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2

Most businesses require employees to cooperate with thieves to the best of their abilities, along with insurance to replace anything lost during a fire, theft, or natural disaster. It is hugely more expensive to repair the bad press and pay your workers compensation (or worse, pay when your spouse sues them after you die)! It's just not worth it! If you ...


3

Sometimes we forget what counts: The system is protecting things, you and your coworkers are a people. When kidnapped, just cooperate and try to keep harm to persons as low as possible; it's just not worth it. With this corrected attitude, it doesn't matter what security system you pick, because it will only work with the thieves, not with the robbers.


1

From the blog post itself they state that unlike Google Authenticator, the Authy system actually generates new, separate keys for each device. As such I don't see any reason that they would need to store them so an attacker compromising their database should not be able to access them. An attacker who compromised one of your devices would have access to a ...


1

Yes it is possible. If tokens are server generated by creating a cryptographically secure random sequence stored against the account, this token could be refreshed and reissued on a certain interval, invalidating the old one. The token would only be refreshed on active use so it won't invalidate the old one when the client computer is off. This approach ...


0

Is it possible to implement a login system that protects against this scenario, while still allowing your user the convenience of "Remember this computer for 30 days"? No. To put it bluntly, it is impossible. That will be a huge, complicated and simply a non feasible task for an authentication system to fulfill. All what you can do is to be ...


1

The one-time token offers much more security than the secret question simply because it implements 2-factor authentication; all things being equal, 2FA (password + code via SMS, password + RSA SecurID token, etc) is always safer than a simple password. On the other hand, the infamous "secret question" - so often offered by web services as a security ...


1

Can anyone help me enumerate all the reasons that the one-time token is more secure than the security questions? To assess the security of a system we need not only praise its advantages but also its drawbacks. So I am rather focusing on this last aspect as you and @JohnWu mentioned the essential positive sides of OTPs but which are vulnerable to ...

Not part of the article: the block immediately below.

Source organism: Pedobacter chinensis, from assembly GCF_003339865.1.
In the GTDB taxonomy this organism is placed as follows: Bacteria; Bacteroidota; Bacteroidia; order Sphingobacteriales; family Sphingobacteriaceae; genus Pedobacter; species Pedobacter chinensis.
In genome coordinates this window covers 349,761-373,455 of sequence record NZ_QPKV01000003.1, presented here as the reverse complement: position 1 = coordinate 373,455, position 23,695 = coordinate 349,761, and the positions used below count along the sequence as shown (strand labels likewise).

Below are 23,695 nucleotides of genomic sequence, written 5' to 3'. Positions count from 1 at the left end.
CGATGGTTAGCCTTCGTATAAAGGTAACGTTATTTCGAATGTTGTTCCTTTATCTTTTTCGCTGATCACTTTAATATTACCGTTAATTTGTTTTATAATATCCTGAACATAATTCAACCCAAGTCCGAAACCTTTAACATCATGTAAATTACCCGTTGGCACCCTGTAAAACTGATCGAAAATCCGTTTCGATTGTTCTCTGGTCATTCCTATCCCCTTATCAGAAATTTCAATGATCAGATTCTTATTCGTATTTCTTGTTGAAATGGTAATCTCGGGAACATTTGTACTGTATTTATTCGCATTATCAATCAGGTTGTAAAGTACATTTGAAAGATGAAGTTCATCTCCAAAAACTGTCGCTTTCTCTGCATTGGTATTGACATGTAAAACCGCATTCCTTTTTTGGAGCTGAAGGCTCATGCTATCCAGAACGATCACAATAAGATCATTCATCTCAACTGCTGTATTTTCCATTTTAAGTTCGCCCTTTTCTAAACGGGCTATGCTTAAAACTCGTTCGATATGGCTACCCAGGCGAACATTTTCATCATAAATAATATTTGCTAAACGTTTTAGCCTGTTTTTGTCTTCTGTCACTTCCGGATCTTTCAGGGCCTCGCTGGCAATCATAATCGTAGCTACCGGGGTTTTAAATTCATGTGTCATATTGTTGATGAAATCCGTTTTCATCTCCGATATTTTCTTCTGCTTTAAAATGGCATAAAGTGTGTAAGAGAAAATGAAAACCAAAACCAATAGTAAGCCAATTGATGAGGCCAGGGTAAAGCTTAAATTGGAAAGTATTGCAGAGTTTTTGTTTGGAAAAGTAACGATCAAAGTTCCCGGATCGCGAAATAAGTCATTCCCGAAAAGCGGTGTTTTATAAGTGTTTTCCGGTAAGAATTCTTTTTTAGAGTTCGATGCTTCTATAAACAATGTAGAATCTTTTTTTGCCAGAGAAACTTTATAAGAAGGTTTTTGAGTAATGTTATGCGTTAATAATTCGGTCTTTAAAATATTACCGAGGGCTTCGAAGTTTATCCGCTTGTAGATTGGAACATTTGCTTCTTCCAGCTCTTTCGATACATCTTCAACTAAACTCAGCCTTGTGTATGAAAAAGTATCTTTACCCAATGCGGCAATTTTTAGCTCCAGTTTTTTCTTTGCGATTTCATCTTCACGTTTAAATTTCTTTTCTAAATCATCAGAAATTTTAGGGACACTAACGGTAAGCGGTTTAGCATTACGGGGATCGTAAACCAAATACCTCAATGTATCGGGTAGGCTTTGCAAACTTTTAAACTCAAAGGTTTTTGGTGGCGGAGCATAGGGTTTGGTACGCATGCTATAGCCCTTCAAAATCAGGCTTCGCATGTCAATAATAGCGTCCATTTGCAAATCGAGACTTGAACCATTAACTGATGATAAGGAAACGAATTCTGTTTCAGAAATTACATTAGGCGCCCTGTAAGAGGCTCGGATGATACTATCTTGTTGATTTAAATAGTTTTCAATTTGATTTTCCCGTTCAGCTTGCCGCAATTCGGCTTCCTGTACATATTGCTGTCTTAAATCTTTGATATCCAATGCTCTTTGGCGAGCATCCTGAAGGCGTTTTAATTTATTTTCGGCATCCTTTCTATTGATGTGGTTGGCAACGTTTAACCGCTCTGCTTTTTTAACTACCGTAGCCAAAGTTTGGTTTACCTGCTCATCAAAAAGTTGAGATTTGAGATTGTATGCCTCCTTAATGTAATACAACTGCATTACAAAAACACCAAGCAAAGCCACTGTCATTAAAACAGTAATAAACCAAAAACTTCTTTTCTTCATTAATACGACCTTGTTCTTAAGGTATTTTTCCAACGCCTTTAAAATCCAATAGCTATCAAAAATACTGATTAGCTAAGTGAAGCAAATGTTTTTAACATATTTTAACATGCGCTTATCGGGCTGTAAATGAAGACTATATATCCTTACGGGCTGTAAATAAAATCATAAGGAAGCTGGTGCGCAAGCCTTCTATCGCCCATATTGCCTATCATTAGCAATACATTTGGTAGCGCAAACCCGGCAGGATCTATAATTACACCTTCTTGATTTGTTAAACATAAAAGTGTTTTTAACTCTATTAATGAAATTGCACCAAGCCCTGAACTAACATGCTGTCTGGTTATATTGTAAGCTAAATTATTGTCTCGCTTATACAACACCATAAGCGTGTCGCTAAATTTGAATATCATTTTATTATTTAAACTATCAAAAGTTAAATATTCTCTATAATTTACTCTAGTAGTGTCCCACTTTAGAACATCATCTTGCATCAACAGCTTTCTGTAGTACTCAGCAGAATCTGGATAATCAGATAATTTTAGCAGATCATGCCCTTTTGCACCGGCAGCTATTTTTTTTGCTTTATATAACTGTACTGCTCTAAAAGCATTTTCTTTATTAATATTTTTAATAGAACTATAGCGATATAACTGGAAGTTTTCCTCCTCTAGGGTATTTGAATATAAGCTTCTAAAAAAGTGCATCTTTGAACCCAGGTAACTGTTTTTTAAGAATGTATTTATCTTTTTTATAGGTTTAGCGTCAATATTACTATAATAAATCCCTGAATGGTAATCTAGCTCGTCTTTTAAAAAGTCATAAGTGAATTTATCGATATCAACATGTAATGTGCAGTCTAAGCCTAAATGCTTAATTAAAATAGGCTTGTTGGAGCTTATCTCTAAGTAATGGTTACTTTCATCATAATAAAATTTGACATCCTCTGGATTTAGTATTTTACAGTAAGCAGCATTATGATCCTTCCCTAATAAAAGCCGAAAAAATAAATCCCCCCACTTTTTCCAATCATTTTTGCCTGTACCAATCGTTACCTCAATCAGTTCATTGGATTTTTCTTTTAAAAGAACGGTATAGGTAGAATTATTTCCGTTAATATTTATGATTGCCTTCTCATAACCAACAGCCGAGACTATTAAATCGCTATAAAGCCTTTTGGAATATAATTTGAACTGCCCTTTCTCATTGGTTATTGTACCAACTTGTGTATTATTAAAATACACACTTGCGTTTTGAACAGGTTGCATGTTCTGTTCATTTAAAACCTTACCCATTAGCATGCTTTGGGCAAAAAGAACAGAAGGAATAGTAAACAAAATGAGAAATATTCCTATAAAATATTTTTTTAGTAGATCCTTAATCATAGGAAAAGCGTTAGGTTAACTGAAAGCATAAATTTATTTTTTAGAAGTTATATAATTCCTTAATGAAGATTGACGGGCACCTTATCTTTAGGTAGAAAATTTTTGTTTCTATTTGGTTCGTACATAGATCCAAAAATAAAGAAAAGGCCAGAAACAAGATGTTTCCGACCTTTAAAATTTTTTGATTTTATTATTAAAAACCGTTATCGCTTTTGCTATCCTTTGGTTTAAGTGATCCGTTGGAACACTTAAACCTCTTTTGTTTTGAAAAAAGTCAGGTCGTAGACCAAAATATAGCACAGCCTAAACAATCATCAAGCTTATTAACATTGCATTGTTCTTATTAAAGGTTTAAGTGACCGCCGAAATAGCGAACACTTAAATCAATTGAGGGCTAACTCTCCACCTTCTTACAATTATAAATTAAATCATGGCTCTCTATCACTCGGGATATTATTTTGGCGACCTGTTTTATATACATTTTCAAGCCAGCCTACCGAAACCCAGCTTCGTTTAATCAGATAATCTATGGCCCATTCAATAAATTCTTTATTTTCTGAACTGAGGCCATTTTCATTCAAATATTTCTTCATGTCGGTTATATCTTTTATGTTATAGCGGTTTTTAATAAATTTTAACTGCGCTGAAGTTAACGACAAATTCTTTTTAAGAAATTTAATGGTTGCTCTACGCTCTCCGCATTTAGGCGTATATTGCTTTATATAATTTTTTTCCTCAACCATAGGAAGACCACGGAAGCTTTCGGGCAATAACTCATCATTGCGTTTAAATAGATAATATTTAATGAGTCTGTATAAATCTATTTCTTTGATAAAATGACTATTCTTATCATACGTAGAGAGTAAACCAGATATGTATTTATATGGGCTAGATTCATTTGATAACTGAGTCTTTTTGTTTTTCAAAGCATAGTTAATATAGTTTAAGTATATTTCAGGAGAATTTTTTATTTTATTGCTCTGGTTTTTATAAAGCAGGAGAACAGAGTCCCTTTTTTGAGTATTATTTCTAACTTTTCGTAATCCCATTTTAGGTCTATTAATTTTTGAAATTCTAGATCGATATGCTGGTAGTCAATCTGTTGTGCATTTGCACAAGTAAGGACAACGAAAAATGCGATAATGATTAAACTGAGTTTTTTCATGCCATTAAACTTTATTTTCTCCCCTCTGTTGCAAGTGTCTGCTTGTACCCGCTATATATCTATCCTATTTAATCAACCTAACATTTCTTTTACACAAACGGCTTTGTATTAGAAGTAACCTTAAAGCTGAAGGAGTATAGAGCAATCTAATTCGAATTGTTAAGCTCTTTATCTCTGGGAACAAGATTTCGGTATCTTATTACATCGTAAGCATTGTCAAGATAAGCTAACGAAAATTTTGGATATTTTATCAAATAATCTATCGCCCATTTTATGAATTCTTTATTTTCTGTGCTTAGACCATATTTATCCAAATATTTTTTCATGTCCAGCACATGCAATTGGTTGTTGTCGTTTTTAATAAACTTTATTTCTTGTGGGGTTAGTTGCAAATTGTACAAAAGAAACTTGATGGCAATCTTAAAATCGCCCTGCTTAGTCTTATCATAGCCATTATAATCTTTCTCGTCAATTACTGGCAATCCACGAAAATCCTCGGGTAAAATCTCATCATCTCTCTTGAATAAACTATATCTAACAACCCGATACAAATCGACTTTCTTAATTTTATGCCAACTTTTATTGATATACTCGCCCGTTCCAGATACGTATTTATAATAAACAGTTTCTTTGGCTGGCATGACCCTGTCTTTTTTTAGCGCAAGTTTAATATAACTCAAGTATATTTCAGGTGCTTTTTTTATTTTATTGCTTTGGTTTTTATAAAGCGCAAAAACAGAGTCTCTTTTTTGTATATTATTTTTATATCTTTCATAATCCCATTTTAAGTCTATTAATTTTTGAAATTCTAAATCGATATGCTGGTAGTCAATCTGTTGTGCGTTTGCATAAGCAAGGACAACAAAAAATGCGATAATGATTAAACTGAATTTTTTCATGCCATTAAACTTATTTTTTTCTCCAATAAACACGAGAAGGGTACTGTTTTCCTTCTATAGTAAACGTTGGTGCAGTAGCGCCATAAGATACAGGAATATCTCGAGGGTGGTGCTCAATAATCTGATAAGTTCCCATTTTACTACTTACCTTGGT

5

Are there others I am missing? The one-time password has more entropy than dog's name and is less vulnerable to enumeration/dictionary attacks. On a phishing site, it is fairly easy to display some trivial personal question (e.g. what is your dog's name). The phishing site doesn't need to know the answer. On the other hand it is pretty ...


1

I think I have a better understanding of what you asking now: Having "a trust this computer" is not really a security weakness. This feature is to tell the company that this is a common computer you log in from and more of a user convenience. In order to have malicious software perform this check in your place, they would need to perform Session Hijacking. ...


1

There are different types of two factor authentication. Some types will protect against the threat you describe, others will not. Here are some common types of 2FA that will keep you protected against the key logger: Texting a one time use code to a mobile phone. Emailing a one time use code with the assumption that the user will not check the email on ...


4

It's not actual 2FA but 2-step authentication. As linked by StackzOfZtuff they are in fact plain SMS messages. The reason it's two step and not two factor is because two-factor would imply you need true possession of the object where the token is generated and there has to be assurance the token cannot be intercepted by another party. This is where SMS is ...


6

This really depends on the site, the level of information being stored, and the TTL (time to live) for the record. Google tends to handle a lot of different accounts for people: gmail, YouTube, blogger, Android accounts, search histories, contacts, calendars, etc; all of the stuff a spearphisher wants. Likewise their app, Google Authenticator, changes keys ...



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